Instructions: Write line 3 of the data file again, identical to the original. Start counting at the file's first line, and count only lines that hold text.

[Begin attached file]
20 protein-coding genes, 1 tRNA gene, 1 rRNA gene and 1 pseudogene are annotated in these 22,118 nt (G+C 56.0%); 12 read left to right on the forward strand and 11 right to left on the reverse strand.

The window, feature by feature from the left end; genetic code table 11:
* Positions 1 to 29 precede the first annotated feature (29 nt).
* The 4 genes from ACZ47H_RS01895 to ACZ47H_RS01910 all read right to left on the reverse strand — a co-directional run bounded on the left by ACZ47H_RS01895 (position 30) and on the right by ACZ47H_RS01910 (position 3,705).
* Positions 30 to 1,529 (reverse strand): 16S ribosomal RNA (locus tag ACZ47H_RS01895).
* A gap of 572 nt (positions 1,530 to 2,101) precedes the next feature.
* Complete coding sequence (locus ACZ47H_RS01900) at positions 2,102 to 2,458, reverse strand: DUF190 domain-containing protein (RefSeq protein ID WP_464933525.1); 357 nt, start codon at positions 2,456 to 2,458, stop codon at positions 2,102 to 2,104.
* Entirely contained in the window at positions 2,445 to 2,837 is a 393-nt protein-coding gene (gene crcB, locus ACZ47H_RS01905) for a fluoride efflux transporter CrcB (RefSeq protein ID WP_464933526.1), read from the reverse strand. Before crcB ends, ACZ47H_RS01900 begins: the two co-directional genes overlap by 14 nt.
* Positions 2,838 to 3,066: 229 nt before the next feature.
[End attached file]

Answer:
* Positions 1 to 29 precede the first annotated feature (29 nt).